This in-depth view of the meaning of abide will help you learn the definitions, history, use, and more so you can use it every day!
You may hear a word in all kinds of places and never really know its meaning. If a word has multiple meanings, you might not even know all the ways to use that word. The word abide is one you may have read or heard before, but you might not be clear on what it really means. Here, you’ll learn all about the word abide so that you can use it with confidence.
What Is the Meaning of Abide?
According to the Dictionary of the English Language, the word abide is a verb with a few different definitions:
- To remain; to stay; to continue
- To dwell; to reside; to have an abode
- To carry on in a particular condition, attitude, or relationship
- To tolerate; to stand; to put up with
- To sustain; to endure; to withstand without yielding
- To wait or to await
- To accept without question or opposition
- To suffer for; to pay the price for
Abide can also be used as a phrasal verb. Here are the definitions for the phrasal verb abide by:
- To submit to; to agree to
- To act in accordance with
- To remain faithful; to remain steadfast; to keep
What Is the Origin of Abide?
Etymology is the linguistic history of that word. It tells the story of where the word came from, and it traces the word back as far through its history as we know. It’s interesting to see how words change and how they stay the same across languages, cultures, and time.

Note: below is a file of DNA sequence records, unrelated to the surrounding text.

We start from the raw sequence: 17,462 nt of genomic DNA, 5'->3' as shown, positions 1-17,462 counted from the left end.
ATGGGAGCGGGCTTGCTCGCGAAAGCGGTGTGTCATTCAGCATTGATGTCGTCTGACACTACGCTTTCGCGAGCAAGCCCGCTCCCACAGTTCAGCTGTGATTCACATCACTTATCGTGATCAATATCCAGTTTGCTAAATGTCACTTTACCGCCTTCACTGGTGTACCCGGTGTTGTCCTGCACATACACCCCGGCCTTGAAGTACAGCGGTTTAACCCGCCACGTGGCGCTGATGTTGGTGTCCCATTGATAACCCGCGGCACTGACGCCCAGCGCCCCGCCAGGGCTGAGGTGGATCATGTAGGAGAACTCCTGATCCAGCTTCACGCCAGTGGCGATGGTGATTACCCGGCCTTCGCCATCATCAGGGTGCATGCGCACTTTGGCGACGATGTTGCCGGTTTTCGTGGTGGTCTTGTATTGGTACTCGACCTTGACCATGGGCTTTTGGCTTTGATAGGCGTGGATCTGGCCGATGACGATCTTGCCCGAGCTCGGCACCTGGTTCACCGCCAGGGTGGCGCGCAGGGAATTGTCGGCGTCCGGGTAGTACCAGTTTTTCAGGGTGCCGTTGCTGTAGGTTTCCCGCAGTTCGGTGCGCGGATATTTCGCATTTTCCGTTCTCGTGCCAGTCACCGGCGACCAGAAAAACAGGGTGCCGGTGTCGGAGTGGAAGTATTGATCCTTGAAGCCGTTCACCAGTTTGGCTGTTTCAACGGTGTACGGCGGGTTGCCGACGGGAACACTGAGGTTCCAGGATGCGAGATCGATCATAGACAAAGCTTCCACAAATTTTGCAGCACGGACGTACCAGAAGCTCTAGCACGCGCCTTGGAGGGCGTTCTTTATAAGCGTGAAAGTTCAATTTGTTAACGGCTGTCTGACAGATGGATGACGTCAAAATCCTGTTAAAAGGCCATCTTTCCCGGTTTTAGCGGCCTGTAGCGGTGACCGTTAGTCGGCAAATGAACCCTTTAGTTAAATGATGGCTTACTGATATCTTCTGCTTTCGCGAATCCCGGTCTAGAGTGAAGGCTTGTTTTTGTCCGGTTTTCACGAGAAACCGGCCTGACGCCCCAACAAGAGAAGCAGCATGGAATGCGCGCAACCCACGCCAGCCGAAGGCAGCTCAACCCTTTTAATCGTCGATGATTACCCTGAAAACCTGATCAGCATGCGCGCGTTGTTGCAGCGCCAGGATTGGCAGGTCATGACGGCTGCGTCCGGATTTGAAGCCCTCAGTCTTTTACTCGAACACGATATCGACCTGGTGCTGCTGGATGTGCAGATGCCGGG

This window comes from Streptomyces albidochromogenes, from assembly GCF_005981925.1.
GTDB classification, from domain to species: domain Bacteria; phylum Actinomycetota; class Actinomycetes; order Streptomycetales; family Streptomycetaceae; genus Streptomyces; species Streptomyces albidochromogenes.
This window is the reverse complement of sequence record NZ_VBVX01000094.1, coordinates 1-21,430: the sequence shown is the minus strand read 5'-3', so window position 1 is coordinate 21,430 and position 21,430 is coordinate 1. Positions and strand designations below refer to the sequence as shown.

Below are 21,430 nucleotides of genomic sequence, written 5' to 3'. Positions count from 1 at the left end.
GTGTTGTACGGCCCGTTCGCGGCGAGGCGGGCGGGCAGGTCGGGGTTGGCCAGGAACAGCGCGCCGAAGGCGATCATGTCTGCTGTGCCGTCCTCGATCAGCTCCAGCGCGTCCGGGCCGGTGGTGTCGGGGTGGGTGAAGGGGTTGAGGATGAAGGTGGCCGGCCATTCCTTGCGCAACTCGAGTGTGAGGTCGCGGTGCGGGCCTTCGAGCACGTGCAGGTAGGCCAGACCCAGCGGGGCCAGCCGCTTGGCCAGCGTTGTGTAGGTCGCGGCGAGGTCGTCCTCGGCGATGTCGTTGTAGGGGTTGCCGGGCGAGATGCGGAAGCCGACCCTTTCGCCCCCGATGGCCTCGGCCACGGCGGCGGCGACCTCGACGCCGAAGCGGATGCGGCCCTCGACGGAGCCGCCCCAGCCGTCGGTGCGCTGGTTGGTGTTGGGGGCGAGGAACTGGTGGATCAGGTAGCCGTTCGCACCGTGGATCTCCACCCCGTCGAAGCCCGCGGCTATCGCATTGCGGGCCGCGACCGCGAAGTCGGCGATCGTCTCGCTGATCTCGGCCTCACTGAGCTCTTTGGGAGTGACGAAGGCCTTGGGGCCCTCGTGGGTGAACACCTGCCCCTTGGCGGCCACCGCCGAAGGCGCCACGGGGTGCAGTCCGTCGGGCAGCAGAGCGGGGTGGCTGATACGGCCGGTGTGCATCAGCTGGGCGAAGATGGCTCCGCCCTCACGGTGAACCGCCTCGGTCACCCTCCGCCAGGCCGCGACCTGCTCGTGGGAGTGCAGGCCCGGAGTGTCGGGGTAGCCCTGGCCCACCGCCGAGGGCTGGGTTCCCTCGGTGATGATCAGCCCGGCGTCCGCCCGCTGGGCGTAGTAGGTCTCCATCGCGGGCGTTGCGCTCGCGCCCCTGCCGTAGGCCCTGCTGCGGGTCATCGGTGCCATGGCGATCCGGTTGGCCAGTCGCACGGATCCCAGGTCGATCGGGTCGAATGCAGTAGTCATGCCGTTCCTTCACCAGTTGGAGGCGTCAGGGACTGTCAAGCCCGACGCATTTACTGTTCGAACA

The Modern English word abide comes from the Middle English abyden. Middle English was the language spoken during the 300-year transitional period between Old English and Modern English.
According to the American Heritage Dictionary, the Middle English abiden comes from the Old English ābīdan and the Old English bide. The word ābīdan meant “to wait, remain, delay, wait for, await, or expect.”
The Old English ābīdan came from the Proto-Germanic uzbīdaną, which meant “to expect or tolerate.” The word shows its Indo-European roots in similar words in other languages such as:
- Scots abide or Scots abyde
- Old High German irbītan
- Middle High German erbīten
- Gothic usbeidan
All forms of the word in the various languages have roughly the same meaning. It’s neat to see such a small word have such a large footprint in the history of language.
How Is the Word Abide Used?
Abide is often associated with scripture from the Bible. The word is mentioned in the Bible 76 times. In the Old Testament, the Hebrew word for abide (yashab) was used, and it has the same meaning as the English word abide. However, it includes concepts of being in a shared space or interpersonal relationships.
Yashab was used in a variety of the following ways in the text:
- Make to inhabit
- Make to keep house
In the New Testament, the classical Greek writers used the Greek word meno, which meant “to stay in a given place,” “remain,” or “stand fast.” It was one of Apostle John’s favorite words. It occurs in the Old Testament and the New Testament.
Of the 76 times the word abide appears in Bible verse, the Apostle John used it 34 times in the Gospel and 19 times in his letters. Of the disciples, John is called the one Jesus loved, so many turn to his words for guidance.
Some popular verses from the Bible Word that include the word abide are: